With the exception of the camping thing I have done pretty much everything in the list. However, I have not thought of the U-Haul thing. Great Idea! Usually when I am on an extended fishing trip I have a heck of a time cramming everything I need in my Jeep & by the time I am loaded there is only room left for me.

    I promised myself when I got out of the Army that there were 3 things I was never going to do again. Wear green, stand in long lines, and sleep on the ground. The U-Haul solves the sleeping on the ground issue AND I can take lots more stuff along. And as you stated, it is a heck of a lot cheaper than renting an RV or SUV. AND you are not likely to run the risk of an extra charge for getting it a little dirty.

    Even old dogs can learn new tricks !!

  2. Any tips for camping in a U Haul truck? My friends and I rent an RV for a couple of big trips a year and it’s pretty high-dollar…. I put a pencil to it and we could pull off the U Haul for a MUCH cheaper price… Rig the back door so it will not latch while inside? Small screen to cover the back door when cracked? Cots?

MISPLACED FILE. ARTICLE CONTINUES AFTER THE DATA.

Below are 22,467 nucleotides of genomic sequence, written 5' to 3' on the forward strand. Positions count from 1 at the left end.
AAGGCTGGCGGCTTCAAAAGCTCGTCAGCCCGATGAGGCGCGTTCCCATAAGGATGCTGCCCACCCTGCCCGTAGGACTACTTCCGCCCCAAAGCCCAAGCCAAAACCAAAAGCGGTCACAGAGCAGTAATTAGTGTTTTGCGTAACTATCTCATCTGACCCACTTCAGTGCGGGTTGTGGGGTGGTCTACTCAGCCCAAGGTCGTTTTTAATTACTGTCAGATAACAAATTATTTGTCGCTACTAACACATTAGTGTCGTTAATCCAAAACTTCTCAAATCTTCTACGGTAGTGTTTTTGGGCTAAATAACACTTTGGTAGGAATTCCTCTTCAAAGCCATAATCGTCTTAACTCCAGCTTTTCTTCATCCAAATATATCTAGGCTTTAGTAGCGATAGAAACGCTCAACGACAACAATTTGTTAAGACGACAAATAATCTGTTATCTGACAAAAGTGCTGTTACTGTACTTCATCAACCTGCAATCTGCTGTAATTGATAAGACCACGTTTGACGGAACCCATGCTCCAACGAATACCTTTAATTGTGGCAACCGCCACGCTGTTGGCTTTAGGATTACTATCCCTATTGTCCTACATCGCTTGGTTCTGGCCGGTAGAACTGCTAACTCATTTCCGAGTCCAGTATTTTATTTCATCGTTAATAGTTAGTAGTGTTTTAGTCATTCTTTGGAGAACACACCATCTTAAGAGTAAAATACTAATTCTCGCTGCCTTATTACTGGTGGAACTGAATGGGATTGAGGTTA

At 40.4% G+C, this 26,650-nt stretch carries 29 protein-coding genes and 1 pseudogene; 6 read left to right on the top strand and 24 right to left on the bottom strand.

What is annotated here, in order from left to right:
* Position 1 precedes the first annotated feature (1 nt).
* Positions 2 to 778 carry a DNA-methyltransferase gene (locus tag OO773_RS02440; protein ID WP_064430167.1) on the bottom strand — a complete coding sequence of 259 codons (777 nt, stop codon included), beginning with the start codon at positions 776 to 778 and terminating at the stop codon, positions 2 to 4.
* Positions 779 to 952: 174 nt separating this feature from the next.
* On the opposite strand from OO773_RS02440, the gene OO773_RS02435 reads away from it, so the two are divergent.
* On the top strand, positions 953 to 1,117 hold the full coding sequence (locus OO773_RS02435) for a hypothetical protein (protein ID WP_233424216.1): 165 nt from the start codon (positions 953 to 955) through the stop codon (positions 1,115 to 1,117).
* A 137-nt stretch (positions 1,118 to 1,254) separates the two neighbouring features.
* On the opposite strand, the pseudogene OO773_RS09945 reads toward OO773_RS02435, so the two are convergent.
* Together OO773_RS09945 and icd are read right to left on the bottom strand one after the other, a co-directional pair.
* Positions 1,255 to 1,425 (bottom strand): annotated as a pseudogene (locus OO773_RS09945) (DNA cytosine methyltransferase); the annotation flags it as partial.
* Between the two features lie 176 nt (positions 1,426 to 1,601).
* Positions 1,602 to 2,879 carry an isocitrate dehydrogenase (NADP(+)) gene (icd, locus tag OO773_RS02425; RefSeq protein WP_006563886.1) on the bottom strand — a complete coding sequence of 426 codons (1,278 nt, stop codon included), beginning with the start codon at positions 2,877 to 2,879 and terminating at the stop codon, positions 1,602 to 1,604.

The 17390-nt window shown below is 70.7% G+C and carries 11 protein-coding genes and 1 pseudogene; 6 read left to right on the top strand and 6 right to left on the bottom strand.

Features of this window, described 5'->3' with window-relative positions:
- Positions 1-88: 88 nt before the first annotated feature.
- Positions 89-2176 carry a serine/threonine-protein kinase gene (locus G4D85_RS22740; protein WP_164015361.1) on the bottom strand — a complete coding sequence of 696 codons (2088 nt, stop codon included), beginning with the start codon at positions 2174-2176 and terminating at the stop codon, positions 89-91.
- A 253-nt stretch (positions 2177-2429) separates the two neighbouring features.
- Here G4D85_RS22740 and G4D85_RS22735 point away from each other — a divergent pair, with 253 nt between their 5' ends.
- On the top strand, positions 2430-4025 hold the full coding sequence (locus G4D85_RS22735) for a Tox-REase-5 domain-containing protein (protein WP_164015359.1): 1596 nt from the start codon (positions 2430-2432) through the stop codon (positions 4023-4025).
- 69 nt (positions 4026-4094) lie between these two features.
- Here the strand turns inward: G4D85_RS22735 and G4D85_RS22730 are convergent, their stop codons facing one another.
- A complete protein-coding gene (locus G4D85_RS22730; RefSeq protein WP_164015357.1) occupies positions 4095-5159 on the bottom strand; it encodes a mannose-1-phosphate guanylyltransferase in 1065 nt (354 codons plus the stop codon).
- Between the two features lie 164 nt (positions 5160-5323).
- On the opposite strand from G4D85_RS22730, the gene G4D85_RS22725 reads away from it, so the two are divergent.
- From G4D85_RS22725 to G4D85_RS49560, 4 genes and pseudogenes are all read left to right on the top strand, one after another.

3. Makes no sense to rent a Uhaul, they may be cheaper per day than a rental SUV, but lets say you are going on a 2,500 mile trip. Since 2,500 miles is the max for Enterprise (one of the cheaper rental places).

    2,500 mile trip in a 10′ Uhaul would run just over $2,200. The mileage fee alone would be $1,400. Gas would be around $450 at 12 miles per gallon.

    The same 2,500 miles in a rental SUV would be around $880. Since the 2,500 miles are free, and the car would get such a better miles per gallon.